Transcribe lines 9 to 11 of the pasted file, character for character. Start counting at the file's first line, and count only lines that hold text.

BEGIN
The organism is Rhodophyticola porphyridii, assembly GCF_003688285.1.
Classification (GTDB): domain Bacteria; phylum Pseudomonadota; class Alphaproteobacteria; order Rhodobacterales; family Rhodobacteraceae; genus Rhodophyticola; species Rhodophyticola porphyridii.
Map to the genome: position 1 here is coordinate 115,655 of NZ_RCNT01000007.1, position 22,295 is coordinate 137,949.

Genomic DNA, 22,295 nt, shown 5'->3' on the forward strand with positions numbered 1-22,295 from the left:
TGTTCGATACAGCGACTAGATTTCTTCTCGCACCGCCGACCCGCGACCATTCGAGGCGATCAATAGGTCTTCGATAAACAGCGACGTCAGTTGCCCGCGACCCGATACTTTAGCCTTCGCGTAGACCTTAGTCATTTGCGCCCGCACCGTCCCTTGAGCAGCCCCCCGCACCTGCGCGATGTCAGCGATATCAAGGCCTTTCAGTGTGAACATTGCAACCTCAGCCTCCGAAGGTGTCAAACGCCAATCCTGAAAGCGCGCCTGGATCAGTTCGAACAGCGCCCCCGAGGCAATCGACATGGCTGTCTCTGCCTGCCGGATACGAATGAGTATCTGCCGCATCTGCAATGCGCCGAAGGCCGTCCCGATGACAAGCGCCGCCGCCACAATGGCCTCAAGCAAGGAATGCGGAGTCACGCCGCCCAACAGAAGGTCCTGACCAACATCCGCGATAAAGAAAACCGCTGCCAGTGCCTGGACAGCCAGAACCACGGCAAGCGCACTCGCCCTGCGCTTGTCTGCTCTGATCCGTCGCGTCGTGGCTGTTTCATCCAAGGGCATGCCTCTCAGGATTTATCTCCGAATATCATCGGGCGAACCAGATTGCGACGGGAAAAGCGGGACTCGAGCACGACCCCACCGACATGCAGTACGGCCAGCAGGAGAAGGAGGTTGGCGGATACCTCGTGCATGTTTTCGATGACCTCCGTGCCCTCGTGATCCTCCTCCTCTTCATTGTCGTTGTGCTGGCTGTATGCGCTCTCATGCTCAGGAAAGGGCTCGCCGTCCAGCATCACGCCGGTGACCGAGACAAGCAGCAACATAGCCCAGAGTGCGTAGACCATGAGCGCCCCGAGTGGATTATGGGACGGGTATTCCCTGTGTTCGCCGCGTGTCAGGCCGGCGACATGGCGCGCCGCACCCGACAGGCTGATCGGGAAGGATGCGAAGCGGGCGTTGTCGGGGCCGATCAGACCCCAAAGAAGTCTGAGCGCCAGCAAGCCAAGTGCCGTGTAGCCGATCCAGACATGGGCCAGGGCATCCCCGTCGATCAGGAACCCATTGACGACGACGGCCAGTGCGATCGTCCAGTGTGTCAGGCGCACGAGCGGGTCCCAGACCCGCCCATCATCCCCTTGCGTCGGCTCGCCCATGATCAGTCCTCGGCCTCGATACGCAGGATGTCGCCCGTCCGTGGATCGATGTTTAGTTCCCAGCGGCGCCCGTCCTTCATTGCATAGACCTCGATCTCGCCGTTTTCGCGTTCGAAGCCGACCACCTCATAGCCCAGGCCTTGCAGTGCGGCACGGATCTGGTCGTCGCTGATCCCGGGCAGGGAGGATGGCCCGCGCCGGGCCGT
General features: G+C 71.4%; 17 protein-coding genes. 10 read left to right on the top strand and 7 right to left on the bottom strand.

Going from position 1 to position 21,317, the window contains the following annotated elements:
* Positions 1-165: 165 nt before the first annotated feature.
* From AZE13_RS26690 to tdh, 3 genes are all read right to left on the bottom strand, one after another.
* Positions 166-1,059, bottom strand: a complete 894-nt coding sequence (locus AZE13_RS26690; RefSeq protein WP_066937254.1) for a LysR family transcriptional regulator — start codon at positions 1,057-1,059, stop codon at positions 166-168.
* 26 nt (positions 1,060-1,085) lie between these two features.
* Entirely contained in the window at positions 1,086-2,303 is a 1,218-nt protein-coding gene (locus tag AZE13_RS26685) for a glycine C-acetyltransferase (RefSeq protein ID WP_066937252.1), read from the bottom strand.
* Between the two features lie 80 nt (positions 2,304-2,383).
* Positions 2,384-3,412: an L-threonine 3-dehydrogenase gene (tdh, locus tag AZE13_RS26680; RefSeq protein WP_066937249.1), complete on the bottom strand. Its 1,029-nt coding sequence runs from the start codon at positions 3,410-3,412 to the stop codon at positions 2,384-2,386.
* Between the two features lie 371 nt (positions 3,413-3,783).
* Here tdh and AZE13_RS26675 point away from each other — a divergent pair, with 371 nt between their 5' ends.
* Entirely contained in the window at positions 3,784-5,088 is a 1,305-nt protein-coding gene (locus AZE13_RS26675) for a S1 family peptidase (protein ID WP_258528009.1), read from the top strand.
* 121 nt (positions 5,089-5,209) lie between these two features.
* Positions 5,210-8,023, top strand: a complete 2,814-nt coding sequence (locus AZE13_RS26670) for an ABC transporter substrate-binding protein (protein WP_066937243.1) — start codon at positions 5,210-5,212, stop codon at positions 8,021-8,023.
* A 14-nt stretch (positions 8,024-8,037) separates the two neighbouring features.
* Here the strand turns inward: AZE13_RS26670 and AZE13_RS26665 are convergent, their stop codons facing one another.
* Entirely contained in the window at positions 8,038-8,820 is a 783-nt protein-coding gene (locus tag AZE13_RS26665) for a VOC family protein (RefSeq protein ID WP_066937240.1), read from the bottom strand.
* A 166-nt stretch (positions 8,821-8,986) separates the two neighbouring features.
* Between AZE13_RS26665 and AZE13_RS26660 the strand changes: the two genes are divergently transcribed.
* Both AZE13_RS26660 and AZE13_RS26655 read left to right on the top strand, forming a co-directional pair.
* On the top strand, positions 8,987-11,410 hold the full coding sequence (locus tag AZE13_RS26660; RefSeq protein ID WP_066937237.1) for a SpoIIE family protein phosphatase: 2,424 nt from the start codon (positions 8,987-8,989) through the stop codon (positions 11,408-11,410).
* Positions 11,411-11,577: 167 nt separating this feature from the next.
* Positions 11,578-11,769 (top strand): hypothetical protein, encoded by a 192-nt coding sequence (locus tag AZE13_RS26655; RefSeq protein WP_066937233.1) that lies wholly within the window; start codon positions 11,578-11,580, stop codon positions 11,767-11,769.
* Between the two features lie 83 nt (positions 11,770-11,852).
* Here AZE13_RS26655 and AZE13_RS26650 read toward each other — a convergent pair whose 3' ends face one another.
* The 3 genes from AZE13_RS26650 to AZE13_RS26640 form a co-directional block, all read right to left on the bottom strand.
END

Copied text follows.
* From AZE13_RS26690 to tdh, 3 genes are all read right to left on the bottom strand, one after another.
* Positions 166-1,059, bottom strand: a complete 894-nt coding sequence (locus AZE13_RS26690; RefSeq protein WP_066937254.1) for a LysR family transcriptional regulator — start codon at positions 1,057-1,059, stop codon at positions 166-168.
* 26 nt (positions 1,060-1,085) lie between these two features.